Book Review: "Taste Makers" by Mayukh Sen

A copy of "Taste Makers" by Mayukh Sen against a blue background

I promise to return my copy soon. Photo by Cheyenne Trujillo.

I fall into rabbit holes daily. "Hyper Specific Depth About Something Slightly Obscure" is a favorite genre of mine. When I read the description for this book, I immediately placed a hold for it in the Birmingham Public Library's (BPL) catalog. 

Travel with me down my latest rabbit hole to hear the full review of Taste Makers: Seven Immigrant Women Who Revolutionized Food in America by Mayukh Sen

Mayukh Sen, an award-winning food writer, writes with care and craft on seven immigrant women, representing seven different cuisines, that changed the palate of America in Taste Makers. He shows how cookbooks become books on survival, the way these women pioneered the gastronomical frontier in America, and why these women often get compared to Julia Child (and how that is a disservice).

You will not find any recipes in this book. That is not the point of Taste Makers. 

Instead, you will see the revolution of cooking in America these women started, shattering stereotypes and breaking glass ceilings for themselves and other immigrant chefs centuries to come. 

One of the best parts of this book is the way that Sen writes about these women. He does his best to rebuild their lives with their own words, refusing to write on any woman that does not have substantial material in her own voice. 

Unfortunately, that leaves a few amazing women (Dione Lucas, Desta Bairu, and Rawia Bishara) he mentioned in the "Afterword" out of the book. Yet that does not diminish the biographical work he does for the seven women who are discussed:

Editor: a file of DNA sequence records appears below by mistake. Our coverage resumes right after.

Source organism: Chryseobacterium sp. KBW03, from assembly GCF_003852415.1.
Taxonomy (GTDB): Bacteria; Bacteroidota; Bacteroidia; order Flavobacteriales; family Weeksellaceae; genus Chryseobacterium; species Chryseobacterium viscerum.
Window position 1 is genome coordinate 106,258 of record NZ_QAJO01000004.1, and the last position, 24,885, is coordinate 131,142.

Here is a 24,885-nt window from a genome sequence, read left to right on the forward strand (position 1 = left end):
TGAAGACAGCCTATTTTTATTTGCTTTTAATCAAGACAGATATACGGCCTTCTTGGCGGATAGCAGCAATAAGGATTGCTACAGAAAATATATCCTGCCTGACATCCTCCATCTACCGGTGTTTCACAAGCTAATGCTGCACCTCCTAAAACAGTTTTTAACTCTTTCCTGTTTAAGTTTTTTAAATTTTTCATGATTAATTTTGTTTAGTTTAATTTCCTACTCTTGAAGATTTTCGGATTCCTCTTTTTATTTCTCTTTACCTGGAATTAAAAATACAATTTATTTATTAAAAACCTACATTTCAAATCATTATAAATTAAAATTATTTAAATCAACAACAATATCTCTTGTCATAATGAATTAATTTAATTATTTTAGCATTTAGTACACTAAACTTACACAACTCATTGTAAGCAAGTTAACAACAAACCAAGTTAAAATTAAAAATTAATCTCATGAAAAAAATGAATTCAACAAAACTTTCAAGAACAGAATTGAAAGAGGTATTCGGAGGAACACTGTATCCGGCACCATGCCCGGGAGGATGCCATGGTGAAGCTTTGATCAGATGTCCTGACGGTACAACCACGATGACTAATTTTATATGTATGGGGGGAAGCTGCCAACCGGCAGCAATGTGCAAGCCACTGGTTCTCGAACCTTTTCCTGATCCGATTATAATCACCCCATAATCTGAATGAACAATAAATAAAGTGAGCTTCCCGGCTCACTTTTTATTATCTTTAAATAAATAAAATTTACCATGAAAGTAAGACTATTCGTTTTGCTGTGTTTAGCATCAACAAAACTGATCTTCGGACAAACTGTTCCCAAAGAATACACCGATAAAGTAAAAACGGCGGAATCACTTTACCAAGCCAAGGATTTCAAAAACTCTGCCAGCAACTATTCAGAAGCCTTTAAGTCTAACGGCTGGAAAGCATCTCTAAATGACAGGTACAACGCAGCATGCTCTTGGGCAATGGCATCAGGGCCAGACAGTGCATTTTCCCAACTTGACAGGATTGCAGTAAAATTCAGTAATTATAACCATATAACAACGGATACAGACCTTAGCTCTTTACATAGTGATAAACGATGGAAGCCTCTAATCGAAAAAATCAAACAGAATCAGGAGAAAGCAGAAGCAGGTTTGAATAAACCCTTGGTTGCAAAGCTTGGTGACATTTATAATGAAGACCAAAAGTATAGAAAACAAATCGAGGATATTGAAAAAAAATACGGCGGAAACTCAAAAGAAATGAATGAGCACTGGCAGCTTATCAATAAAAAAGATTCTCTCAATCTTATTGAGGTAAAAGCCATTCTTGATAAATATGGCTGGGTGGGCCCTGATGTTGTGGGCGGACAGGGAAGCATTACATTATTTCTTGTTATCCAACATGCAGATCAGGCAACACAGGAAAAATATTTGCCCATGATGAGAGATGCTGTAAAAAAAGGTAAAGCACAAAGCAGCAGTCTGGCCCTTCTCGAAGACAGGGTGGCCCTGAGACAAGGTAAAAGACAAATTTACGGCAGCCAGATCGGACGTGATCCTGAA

I enjoyed the chapters on Chao Yang Buwei, Najmieh Batmanglij, and Norma Shirley the most.

Learning about Chao Yang Buwei's rebellious background and doctorate degree in medicine gives a context to a self-made home chef that I did not expect. Taste Makers challenges your bias and expectations about women who cook, even the implicit bias you may not recognize until you read the book.  

As the book progresses, you see the rippling effect that the chef before her had on the culinary world in the next chapter. 

Batmanglij and Shirley both had the opportunity to cook for their own people—for other immigrants—unlike the women in the early chapters, who had to compromise parts of their own recipes so that a general audience would try their food.

Reading about how these women thrived without compromising is what makes their chapters so memorable to me. 

But if you picked up this book hoping to recreate recipes of this revolution, Sen makes detailed notes and book recommendations at the end of his novel that will keep you busy in the kitchen for months. Read the "Suggestions for Further Reading" to build your own cookbook library. 

If you have never thought of cooking, culinary history, or writing a cookbook as a radical act, reconsider. 

But it's awfully patronizing to frame any of these women as 'forgotten' or 'overlooked' victims of cultural amnesia. Such a narrative orientation renders them passive figures in their own stories...I hope to push against the individualistic notion of creative genius. Grouping these women together allows readers to see the shaping of food in America as the endpoint of collective labor, not the work of any one extraordinary mind—Mayukh Sen 

This is a timely read for Women's History Month, highlighting another way that women are "providing healing, promoting hope" in this world. 

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By Cheyenne Trujillo | Library Assistant Ⅲ, Public Relations